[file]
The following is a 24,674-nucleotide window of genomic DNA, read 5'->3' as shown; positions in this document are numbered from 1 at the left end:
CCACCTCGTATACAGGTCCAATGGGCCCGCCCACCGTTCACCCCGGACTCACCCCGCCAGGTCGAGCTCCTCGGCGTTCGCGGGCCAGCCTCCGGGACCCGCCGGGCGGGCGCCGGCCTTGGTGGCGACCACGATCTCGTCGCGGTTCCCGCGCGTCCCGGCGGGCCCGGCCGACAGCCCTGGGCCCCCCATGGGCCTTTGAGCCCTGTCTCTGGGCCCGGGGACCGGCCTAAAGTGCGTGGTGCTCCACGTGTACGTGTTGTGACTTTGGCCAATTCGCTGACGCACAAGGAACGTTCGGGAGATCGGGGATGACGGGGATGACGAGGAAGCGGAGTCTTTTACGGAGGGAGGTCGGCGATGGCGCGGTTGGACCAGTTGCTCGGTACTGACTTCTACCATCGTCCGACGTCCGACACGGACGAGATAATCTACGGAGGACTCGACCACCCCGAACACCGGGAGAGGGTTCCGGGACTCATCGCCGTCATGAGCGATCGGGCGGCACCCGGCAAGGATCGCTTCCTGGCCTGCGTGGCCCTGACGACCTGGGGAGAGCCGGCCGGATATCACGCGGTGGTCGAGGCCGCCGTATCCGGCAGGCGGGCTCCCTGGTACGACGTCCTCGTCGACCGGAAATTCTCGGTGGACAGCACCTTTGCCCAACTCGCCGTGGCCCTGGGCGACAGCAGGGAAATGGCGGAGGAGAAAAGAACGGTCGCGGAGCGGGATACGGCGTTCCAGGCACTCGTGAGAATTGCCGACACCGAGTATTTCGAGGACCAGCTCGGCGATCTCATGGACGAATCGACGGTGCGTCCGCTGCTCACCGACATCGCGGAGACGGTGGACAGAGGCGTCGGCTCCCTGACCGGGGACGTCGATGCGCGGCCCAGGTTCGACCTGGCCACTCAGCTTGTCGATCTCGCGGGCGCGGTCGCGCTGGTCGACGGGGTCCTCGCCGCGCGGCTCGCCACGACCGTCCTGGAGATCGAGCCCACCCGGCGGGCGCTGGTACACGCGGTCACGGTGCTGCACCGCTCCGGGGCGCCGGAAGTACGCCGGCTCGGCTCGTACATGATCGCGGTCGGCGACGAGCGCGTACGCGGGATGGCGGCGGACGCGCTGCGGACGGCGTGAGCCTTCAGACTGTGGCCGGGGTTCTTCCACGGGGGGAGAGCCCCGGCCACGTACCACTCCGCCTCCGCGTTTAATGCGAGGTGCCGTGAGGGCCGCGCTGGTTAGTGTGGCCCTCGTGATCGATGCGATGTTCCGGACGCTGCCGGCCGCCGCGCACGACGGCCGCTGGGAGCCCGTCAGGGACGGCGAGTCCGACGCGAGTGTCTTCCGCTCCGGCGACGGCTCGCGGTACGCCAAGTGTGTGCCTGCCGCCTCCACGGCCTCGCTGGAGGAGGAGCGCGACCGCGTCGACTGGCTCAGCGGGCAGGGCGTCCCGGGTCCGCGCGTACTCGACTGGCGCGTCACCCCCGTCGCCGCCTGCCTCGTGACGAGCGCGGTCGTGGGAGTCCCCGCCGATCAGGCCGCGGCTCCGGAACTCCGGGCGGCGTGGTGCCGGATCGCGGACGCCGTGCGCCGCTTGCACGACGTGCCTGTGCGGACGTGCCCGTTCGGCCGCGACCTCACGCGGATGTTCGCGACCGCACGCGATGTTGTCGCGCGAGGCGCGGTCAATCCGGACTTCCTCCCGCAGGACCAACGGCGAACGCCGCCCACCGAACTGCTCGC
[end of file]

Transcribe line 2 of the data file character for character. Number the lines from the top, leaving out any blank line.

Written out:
CCACCTCGTATACAGGTCCAATGGGCCCGCCCACCGTTCACCCCGGACTCACCCCGCCAGGTCGAGCTCCTCGGCGTTCGCGGGCCAGCCTCCGGGACCCGCCGGGCGGGCGCCGGCCTTGGTGGCGACCACGATCTCGTCGCGGTTCCCGCGCGTCCCGGCGGGCCCGGCCGACAGCCCTGGGCCCCCCATGGGCCTTTGAGCCCTGTCTCTGGGCCCGGGGACCGGCCTAAAGTGCGTGGTGCTCCACGTGTACGTGTTGTGACTTTGGCCAATTCGCTGACGCACAAGGAACGTTCGGGAGATCGGGGATGACGGGGATGACGAGGAAGCGGAGTCTTTTACGGAGGGAGGTCGGCGATGGCGCGGTTGGACCAGTTGCTCGGTACTGACTTCTACCATCGTCCGACGTCCGACACGGACGAGATAATCTACGGAGGACTCGACCACCCCGAACACCGGGAGAGGGTTCCGGGACTCATCGCCGTCATGAGCGATCGGGCGGCACCCGGCAAGGATCGCTTCCTGGCCTGCGTGGCCCTGACGACCTGGGGAGAGCCGGCCGGATATCACGCGGTGGTCGAGGCCGCCGTATCCGGCAGGCGGGCTCCCTGGTACGACGTCCTCGTCGACCGGAAATTCTCGGTGGACAGCACCTTTGCCCAACTCGCCGTGGCCCTGGGCGACAGCAGGGAAATGGCGGAGGAGAAAAGAACGGTCGCGGAGCGGGATACGGCGTTCCAGGCACTCGTGAGAATTGCCGACACCGAGTATTTCGAGGACCAGCTCGGCGATCTCATGGACGAATCGACGGTGCGTCCGCTGCTCACCGACATCGCGGAGACGGTGGACAGAGGCGTCGGCTCCCTGACCGGGGACGTCGATGCGCGGCCCAGGTTCGACCTGGCCACTCAGCTTGTCGATCTCGCGGGCGCGGTCGCGCTGGTCGACGGGGTCCTCGCCGCGCGGCTCGCCACGACCGTCCTGGAGATCGAGCCCACCCGGCGGGCGCTGGTACACGCGGTCACGGTGCTGCACCGCTCCGGGGCGCCGGAAGTACGCCGGCTCGGCTCGTACATGATCGCGGTCGGCGACGAGCGCGTACGCGGGATGGCGGCGGACGCGCTGCGGACGGCGTGAGCCTTCAGACTGTGGCCGGGGTTCTTCCACGGGGGGAGAGCCCCGGCCACGTACCACTCCGCCTCCGCGTTTAATGCGAGGTGCCGTGAGGGCCGCGCTGGTTAGTGTGGCCCTCGTGATCGATGCGATGTTCCGGACGCTGCCGGCCGCCGCGCACGACGGCCGCTGGGAGCCCGTCAGGGACGGCGAGTCCGACGCGAGTGTCTTCCGCTCCGGCGACGGCTCGCGGTACGCCAAGTGTGTGCCTGCCGCCTCCACGGCCTCGCTGGAGGAGGAGCGCGACCGCGTCGACTGGCTCAGCGGGCAGGGCGTCCCGGGTCCGCGCGTACTCGACTGGCGCGTCACCCCCGTCGCCGCCTGCCTCGTGACGAGCGCGGTCGTGGGAGTCCCCGCCGATCAGGCCGCGGCTCCGGAACTCCGGGCGGCGTGGTGCCGGATCGCGGACGCCGTGCGCCGCTTGCACGACGTGCCTGTGCGGACGTGCCCGTTCGGCCGCGACCTCACGCGGATGTTCGCGACCGCACGCGATGTTGTCGCGCGAGGCGCGGTCAATCCGGACTTCCTCCCGCAGGACCAACGGCGAACGCCGCCCACCGAACTGCTCGC